CFP: Joint Atlantic Seminar for the History of Medicine 2015

October 16-17, 2015, University of Pennsylvania

Call for papers

The University of Pennsylvania is pleased to host the 13th Joint Atlantic Seminar for the History of Medicine on October 16 – 17, 2015 in Philadelphia. JAS Med is convened annually for the presentation of research by young scholars working on the history of medicine and public health. The meeting was founded in 2002 to foster a collegial intellectual community that provides a forum for sharing and critiquing graduate student research.

They welcome student presentations on any topic and time period and especially hope to receive submissions that speak to this year’s theme of Materiality Medica. Conceived broadly, this theme directs our attention to the physicality of bodies and the implements, practical ministrations, and drugs involved in their care. Analytic focus on materiality also invites consideration of the practical ways that non-human actors, including the built/natural environment and animals and other living organisms, have had a crucial bearing on population and personal health.

Materials in the history of medicine provide both methodological challenges and opportunities as objects that resist translation into abstract discourse but may also provide unique clues into elusive domains of historical experience.  What resources, for instance, do the objects preserved in historical collections—such as old surgical tools, anatomical specimens, or personal hygiene goods provide to the historian accustomed to working with textual documentation?  How do we do narrative justice to the physical messiness of bodies that develop burning fevers, inexplicable twinges, or experience suffering and pain?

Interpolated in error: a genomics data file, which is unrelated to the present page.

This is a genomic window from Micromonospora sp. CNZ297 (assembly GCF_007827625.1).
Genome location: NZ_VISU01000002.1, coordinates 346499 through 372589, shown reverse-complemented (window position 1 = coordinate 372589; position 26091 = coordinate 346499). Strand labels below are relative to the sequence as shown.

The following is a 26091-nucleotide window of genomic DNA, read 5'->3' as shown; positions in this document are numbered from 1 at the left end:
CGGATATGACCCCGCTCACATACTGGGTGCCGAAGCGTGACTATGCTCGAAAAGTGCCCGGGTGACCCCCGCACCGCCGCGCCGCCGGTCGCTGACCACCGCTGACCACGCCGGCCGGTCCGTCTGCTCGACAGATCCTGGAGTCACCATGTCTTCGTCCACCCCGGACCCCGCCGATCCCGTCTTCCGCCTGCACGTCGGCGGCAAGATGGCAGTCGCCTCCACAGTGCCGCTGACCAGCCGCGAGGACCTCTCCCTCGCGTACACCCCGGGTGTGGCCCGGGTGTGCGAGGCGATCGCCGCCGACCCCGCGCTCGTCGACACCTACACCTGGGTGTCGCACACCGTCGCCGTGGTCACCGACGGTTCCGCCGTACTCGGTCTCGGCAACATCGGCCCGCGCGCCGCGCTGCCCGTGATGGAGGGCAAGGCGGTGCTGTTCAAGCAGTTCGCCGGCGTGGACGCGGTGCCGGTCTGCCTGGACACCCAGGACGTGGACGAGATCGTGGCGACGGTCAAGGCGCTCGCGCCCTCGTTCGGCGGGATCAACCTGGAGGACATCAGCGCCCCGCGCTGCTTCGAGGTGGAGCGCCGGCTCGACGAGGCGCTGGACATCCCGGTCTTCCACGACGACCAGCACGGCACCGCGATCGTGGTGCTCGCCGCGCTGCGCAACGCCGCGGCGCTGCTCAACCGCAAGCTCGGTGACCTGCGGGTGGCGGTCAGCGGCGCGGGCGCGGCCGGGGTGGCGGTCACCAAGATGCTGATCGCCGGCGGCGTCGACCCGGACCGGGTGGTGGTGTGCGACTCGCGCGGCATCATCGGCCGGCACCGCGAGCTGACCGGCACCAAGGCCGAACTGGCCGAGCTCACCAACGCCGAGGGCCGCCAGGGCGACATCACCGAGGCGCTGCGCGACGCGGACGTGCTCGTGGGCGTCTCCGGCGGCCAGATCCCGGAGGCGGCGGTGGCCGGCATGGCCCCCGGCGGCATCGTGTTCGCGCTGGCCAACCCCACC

Other topics encompassed by this theme include but are by no means limited to:

  • Trans-regional commodity chains that link objects and people in disparate settings
  • Affective responses to intimate body work and the manual labor of care
  • Practices and tools that translate between abstract and embodied ways of knowing
  • Spaces and infrastructures of clinical care
  • The inscription of social and racial difference in material conditions of health

Submissions are welcome from a wide range of scholarly disciplines.  Abstracts should be no more than 300 words and clearly convey the argument, sources, and relationship to existing literature of the paper to be presented. Please submit no later than May 25, 2015 at

Deadline: June 8, 2015

Posted: April 10, 2015